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I have always been amazed that foreigners can learn English so well. Ours is a crazy language where compound words make no sense and where opposites are true. For example: An eggplant contains no egg and a hamburger contains no ham. Quicksand works slowly, boxing rings are square, and guinea pigs do not come from Guinea. People recite at a play and play at a recital, send shipments by car and send cargo by ship, and have noses that run and feet that smell. If vegetarians eat vegetables, what do humanitarians eat? Some corrected definitions for English learners Dust: Mud with the juice squeezed out. Chickens: The only animal you can eat before they are born and after they are dead. Beauty parlor: A place where women curl up and dye. Mosquito: An insect that makes you prefer flies. American wisdom from US taverns “Beer is now cheaper than gas. Drink. Don’t drive.” “The average human walks 900 miles per year and drinks 22 gallons of beer, which means that the average human gets 41 miles per gallon. Not bad!” I suppose in any culture, people don’t always think before they speak (or write) — Helpful signs “When this sign is under water, this road is impassable.” “Open seven days a week and weekends.” “Are you an adult who cannot read? If so, we can help.” “Persons are prohibited from picking flowers from any but their own graves.” From a church newsletter: “For those of you who have children and don’t know it, we have a nursery downstairs.” “On Thursday there will be a meeting of the Little Mothers Club. All women wishing to become Little Mothers should see the minister in his private study.” Outside sign: “Don’t let worry kill you. Let the church help.” At a fundraising event: “I upped my pledge. Up yours!” Actual quotes from doctors’ dictated medical records  “The patient refused an autopsy.” “The patient left his white blood cells at another hospital.” “On the second day the knee was better. On the third day it had completely disappeared.” “He had no shaking chills but his wife states that he was very hot in bed last night.” We at Auerbach International look forward to serving you in 2024 to ensure that your translations into 120 languages have guaranteed accuracy, are done by specialists who think clearly and speak your industry terminology, and who do know correct nuances and word order to make you shine. Please contact us for your upcoming projects. With best wishes for a healthy and successful new year, Philip Auerbach Founder, President & CEO Auerbach International Headquarters – 415-592-0042 x107 philip@auerbach-intl.com www.auerbach-intl.com translations@auerbach-intl.com “3 Decades. 2 Billion Words. A+ Accuracy. Superior Translation Services.” Share this entry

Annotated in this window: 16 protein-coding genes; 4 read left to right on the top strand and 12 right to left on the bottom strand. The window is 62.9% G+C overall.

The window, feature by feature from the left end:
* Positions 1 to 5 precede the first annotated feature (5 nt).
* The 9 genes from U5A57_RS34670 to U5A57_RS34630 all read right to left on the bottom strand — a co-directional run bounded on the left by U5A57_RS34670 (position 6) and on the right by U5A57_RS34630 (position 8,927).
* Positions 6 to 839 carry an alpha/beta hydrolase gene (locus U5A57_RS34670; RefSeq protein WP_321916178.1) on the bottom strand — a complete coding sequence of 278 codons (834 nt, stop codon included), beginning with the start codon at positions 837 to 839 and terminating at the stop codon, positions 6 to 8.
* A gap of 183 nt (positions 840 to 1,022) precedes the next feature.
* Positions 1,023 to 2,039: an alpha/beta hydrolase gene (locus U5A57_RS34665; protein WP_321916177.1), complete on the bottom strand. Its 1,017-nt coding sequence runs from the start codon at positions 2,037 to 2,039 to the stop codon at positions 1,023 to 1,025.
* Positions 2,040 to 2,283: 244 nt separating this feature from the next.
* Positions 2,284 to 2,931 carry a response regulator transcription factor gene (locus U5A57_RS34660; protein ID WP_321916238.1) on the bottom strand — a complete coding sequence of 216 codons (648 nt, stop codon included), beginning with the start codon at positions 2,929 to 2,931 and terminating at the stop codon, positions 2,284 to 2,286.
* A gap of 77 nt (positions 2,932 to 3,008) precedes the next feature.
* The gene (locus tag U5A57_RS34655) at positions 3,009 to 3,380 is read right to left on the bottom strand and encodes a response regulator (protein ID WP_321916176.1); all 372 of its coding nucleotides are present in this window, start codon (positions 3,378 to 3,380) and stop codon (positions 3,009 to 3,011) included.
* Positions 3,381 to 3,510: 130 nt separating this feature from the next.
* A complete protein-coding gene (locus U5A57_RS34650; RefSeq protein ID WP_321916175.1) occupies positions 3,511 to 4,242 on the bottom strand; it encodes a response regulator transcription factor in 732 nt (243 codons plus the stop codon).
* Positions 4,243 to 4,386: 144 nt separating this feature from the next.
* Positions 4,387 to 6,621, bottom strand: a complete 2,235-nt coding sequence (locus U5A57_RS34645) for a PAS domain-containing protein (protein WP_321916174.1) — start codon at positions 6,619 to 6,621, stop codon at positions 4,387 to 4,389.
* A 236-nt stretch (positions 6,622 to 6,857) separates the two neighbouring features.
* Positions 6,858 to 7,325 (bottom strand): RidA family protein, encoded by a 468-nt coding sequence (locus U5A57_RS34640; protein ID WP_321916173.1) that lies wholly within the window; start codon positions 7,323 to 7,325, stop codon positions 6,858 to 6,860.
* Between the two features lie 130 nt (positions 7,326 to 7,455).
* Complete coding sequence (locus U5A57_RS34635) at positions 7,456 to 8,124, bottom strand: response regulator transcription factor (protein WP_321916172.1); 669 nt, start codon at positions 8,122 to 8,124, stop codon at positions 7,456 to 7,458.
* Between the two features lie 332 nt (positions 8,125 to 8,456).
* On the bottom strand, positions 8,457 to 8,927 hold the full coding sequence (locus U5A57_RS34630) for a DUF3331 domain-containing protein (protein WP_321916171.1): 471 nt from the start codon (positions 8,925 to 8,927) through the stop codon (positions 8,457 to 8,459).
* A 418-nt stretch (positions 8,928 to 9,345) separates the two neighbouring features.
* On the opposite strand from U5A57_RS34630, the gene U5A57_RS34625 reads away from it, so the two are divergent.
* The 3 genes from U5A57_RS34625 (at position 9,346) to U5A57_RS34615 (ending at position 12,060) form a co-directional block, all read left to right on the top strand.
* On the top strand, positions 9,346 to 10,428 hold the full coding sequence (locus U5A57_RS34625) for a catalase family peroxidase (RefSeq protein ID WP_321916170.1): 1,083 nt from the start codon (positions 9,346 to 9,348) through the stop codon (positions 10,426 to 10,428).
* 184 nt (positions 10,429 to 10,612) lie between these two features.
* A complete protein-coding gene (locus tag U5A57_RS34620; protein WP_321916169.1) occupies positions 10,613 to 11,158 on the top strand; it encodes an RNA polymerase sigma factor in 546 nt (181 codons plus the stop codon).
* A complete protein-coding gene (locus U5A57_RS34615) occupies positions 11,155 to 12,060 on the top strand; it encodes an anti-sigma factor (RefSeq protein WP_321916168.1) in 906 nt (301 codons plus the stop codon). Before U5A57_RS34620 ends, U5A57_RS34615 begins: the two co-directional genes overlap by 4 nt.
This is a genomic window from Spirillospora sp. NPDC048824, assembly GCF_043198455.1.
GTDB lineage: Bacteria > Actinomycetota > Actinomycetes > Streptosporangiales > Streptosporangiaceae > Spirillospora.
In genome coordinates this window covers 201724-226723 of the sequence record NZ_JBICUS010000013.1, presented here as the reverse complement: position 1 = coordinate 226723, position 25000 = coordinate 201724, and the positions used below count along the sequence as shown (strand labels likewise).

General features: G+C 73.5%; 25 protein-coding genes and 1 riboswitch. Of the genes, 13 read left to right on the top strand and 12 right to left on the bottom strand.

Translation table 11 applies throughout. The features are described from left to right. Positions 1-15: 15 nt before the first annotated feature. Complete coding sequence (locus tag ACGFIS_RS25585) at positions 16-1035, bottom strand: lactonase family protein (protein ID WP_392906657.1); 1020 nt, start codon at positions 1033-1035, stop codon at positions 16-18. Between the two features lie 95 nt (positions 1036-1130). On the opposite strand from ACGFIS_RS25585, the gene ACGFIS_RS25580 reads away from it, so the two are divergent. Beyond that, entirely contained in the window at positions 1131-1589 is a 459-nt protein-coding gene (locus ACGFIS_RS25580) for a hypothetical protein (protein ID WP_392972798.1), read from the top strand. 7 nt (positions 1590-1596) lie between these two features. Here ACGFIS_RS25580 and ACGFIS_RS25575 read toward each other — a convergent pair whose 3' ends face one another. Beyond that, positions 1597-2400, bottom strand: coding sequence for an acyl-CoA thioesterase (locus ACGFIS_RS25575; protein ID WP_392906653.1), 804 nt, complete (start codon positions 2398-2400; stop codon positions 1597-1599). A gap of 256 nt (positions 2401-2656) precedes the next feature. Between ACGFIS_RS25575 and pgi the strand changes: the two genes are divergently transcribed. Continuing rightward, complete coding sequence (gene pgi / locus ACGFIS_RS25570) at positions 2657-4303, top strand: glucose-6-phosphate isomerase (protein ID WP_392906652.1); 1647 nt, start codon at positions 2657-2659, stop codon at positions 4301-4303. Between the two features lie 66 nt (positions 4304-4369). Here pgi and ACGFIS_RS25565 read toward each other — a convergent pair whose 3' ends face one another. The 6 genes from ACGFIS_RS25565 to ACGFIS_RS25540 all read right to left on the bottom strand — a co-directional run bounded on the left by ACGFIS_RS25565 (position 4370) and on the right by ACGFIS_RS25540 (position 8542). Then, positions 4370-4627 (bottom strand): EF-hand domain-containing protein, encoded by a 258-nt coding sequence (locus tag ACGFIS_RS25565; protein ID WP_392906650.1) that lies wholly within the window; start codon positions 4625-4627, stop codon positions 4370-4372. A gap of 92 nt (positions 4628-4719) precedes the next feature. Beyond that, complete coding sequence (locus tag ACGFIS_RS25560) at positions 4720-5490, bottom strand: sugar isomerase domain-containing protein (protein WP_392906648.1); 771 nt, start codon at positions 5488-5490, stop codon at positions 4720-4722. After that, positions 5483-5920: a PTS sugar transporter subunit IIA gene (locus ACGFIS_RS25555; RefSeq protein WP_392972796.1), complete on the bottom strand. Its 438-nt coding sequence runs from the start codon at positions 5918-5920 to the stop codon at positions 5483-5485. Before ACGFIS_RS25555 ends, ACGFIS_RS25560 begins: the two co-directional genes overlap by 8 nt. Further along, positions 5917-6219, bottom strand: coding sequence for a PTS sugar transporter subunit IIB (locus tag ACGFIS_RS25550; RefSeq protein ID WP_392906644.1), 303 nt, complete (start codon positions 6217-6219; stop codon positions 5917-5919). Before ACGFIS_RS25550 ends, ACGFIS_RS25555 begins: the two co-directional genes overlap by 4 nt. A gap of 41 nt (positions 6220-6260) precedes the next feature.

Garanta Excelência: Sua Revisão Exclusiva!